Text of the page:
Instead of investing in its people and territory, Hamas puts all the resources it receives to developing terror, said Wahlhaus. The IDF is working to mitigate civilian harm in Gaza, yet these efforts are being thwarted by Hamas, which tries to prevent evacuations, calling on people to ignore IDF calls to move, putting up roadblocks, and potentially detonating explosives along evacuation routes.

Israel has decided it can no longer have a threat like Hamas on its doorstep. It cannot exist, Wahlhaus said. “Imagine a week after 9/11, Americans wake up and Al-Qaeda is sitting a couple of hundred metres away in their backyard?”

Yael and Oren Zeevi, survivors of the Supernova music festival, where 260 partygoers were massacred and many taken hostage, shared their story. A loving party set in nature, Supernova counts the sunrise as a festival highlight. “It’s supposed to feel like a fairytale,” Yael said.

Yet, on 7 October, the fairytale turned into a nightmare when the music suddenly stopped. “Ours isn’t a heroic story,” she said. “We didn’t come to protect our land or to save lives, we came to celebrate our holiday. We didn’t understand what we were about to live.”

It took time to realise the gravity of the situation, that they were surrounded by terrorists in their own land. “They were all gunned up and we had nothing on us, all we had were 30 policemen with weapons,” said Yael. “This Hamas army encircled us and got us running from place to place while they drove and slaughtered, also looking for people who were hiding and shooting them.”

It’s only by chance that she and Oren survived, she said. “We’re just really lucky to come back to our kids and tell our story from here and not sit in Gaza being photographed by terrorists.” It came down to timing, not being surprised in front and not being kidnapped in the back. “I didn’t look at anything,” she continued. “I just trusted my husband to run and me to keep up.”

The couple ran within a crowd and hid in a tunnel, where they were shot at. “We have small injuries to our bodies but terrible injuries to our hearts,” Yael said. After hours of fear and running and feeling that no-one would save them, the couple escaped in a car driven by a civilian. “It was pure evil, you could feel it. You don’t have to see it in order to feel what evil is when it walks next to you,” she said.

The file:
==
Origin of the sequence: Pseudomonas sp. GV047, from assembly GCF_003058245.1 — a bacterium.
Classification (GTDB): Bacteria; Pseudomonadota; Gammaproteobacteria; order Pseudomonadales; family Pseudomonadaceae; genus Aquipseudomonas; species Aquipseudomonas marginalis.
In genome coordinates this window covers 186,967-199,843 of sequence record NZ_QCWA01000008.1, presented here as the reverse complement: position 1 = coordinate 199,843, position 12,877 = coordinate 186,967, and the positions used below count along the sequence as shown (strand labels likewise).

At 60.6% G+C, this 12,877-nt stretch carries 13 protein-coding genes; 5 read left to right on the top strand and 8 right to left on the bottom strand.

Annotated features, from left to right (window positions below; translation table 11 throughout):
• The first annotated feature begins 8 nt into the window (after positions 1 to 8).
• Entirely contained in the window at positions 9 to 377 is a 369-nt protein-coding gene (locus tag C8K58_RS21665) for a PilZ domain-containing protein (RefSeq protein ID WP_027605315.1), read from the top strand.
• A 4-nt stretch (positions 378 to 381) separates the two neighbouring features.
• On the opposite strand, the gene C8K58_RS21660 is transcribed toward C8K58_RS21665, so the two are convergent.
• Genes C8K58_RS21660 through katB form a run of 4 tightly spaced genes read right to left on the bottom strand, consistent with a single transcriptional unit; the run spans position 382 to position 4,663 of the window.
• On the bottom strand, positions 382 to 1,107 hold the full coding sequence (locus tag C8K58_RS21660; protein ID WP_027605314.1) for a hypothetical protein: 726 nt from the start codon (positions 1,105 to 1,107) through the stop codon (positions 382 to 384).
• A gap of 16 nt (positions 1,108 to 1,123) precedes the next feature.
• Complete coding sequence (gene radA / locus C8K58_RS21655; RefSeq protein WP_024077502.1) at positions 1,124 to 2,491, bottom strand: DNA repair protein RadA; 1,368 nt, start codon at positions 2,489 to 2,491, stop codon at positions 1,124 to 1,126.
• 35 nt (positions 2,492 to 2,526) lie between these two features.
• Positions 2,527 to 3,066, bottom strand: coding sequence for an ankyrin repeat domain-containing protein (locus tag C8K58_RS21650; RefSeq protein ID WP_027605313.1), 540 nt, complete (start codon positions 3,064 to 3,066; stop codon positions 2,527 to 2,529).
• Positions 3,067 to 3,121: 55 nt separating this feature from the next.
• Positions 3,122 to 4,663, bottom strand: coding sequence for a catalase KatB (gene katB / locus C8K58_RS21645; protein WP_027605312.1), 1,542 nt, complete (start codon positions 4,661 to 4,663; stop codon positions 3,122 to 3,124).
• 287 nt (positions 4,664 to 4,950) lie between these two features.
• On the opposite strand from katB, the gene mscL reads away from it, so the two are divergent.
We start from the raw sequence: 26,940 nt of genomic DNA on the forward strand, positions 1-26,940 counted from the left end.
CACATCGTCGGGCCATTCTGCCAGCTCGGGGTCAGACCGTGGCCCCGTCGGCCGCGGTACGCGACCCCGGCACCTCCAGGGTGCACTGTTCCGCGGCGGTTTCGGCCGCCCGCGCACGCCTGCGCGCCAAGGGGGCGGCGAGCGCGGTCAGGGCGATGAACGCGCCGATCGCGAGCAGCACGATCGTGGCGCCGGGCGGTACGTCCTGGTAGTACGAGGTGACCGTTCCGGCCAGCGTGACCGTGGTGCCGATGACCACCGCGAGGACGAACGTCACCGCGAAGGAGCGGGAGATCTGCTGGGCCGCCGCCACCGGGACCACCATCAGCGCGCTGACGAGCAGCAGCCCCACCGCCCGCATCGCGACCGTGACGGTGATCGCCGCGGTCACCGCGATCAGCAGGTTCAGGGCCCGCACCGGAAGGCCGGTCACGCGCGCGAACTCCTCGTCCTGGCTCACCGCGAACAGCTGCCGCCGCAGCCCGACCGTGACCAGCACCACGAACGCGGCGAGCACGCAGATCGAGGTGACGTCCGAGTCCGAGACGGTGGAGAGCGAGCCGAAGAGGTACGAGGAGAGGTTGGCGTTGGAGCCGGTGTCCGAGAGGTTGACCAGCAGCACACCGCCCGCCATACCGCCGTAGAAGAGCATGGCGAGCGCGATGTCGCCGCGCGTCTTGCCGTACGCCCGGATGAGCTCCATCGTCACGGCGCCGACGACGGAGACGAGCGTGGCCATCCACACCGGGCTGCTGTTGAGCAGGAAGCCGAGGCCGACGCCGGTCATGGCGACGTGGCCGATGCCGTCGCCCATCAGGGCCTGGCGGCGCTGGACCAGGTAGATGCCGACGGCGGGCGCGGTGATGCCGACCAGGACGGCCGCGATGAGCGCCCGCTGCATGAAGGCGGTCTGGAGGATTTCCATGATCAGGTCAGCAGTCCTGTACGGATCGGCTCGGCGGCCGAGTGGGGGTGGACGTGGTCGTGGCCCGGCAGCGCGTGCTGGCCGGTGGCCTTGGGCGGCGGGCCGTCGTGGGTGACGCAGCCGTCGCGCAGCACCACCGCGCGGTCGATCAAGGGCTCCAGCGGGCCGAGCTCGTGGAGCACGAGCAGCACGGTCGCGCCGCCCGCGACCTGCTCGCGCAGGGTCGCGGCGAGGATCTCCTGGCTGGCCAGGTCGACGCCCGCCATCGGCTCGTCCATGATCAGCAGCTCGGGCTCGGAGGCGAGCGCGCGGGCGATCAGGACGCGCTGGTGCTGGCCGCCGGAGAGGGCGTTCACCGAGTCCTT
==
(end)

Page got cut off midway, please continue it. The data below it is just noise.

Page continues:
Reflecting on what sparked such atrocities, Avi Mayer, the editor-in-chief of The Jerusalem Post, said that before 7 October, Israel had largely underestimated Hamas. “We all knew that Hamas had a genocidal charter that stated explicitly that its goal was the destruction of Israel and the murder of all Jews. Yet, for many years, people thought of Hamas as a terrorist organisation but one that could be reasoned with, one that really cared about the welfare of its people.”

After their horrific wake-up call on 7 October, Mayer said Israel was no longer under any illusions about Hamas being a terror organisation, one worse than ISIS (Islamic State) in many respects. “This was the worst massacre of Jews since the Holocaust, and the fact that it took place within Israel proper, that they were able to go relatively easily, compounds the shock and horror,” he said, pointing out that there are clear indications that Iran wasn’t just involved in planning this attack, but also in greenlighting it.

Speaking of the potential long-term impact on Israel’s government, Mayer said Benjamin Netanyahu’s continued leadership was in massive doubt, with a vast number of Israelis holding him personally responsible. “Yet, no matter how difficult the challenges may be, we always emerge stronger than we were beforehand,” he said. “It may be a changed, scarred, and traumatised society, but it will be a stronger society.”

Watch the webinar here: